Lebanon: One year after the Beirut explosion, medical and mental health needs remain unsatisfied | Doctors Without Borders



Fawziyya, 64, has high blood pressure and diabetes and has to eat a healthy diet with plenty of fruits and vegetables – but these are often out of reach for her and her family. One of her sons works in a shop where he earns 10,000 Lebanese pounds a day – less than one US dollar at today’s informal exchange rate. Your other son is unemployed. The three of them live together in an unfinished house that they cannot afford to finish.

For the past two years she has been visiting the Doctors Without Borders / Médecins Sans Frontières (MSF) clinic in nearby Hermel in order to have regular examinations and to collect the medication and insulin she needs.

After the explosion

Fawziyya and her family are among the 50 percent of Lebanese who live in extreme poverty today. The small country on the east coast of the Mediterranean has been hit hard by an economic crisis, rising inflation, political instability and the COVID-19 pandemic since 2019. In this unstable climate, one of the largest non-nuclear explosions in history shook the capital, Beirut, on August 4, 2020.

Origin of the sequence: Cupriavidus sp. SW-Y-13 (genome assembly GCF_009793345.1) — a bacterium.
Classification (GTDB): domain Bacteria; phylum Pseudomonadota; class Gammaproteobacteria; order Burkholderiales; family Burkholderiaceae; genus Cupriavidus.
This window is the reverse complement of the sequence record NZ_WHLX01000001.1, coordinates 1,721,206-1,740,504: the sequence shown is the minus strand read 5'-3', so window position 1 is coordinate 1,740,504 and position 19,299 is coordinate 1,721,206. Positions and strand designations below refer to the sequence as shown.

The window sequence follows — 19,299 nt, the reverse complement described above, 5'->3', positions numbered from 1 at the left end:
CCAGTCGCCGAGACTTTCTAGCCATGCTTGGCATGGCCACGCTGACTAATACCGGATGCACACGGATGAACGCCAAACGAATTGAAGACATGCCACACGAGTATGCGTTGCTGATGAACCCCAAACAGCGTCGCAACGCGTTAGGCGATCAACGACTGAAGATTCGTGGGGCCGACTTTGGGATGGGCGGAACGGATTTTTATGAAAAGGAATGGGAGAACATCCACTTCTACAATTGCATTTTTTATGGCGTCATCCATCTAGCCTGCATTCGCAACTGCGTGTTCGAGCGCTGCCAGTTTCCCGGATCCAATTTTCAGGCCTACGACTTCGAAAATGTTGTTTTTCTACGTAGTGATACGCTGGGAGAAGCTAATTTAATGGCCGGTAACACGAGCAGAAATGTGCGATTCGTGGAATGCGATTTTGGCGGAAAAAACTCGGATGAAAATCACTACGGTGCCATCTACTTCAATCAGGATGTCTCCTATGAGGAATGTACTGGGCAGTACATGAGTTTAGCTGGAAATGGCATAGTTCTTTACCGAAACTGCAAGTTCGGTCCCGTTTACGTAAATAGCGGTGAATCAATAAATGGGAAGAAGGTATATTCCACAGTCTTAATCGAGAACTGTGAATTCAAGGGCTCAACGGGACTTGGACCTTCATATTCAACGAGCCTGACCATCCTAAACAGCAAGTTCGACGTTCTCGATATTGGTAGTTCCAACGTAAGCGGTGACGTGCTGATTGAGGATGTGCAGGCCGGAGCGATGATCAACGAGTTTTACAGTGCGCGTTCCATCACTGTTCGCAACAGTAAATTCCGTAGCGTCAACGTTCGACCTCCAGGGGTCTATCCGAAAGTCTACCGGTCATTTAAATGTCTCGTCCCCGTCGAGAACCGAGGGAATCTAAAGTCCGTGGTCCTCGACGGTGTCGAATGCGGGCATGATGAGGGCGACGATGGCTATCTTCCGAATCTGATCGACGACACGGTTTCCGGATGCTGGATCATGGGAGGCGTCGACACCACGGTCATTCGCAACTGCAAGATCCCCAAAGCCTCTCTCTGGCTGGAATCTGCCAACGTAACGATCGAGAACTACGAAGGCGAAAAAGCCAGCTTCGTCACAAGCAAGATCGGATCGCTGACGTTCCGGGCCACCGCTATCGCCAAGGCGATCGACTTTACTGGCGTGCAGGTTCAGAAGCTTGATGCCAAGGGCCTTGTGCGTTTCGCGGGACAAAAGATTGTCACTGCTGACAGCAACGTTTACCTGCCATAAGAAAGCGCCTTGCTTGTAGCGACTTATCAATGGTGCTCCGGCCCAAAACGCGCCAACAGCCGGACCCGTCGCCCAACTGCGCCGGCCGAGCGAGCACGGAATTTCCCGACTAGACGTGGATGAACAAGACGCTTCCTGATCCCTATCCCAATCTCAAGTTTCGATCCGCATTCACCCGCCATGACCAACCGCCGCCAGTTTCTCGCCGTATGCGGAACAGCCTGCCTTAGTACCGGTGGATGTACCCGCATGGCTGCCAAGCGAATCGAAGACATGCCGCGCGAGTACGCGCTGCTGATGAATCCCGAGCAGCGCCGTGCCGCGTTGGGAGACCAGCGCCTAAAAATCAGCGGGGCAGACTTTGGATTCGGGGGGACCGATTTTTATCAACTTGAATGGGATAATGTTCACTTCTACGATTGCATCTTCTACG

The massive explosion in the port of Beirut had devastating effects: almost 200 people were killed, more than 6,000 were injured and tens of thousands lost their homes. It also destroyed many public facilities, including hospitals, and badly damaged the central warehouse of the health department, cutting off access to medicines especially for the elderly and patients with chronic diseases.



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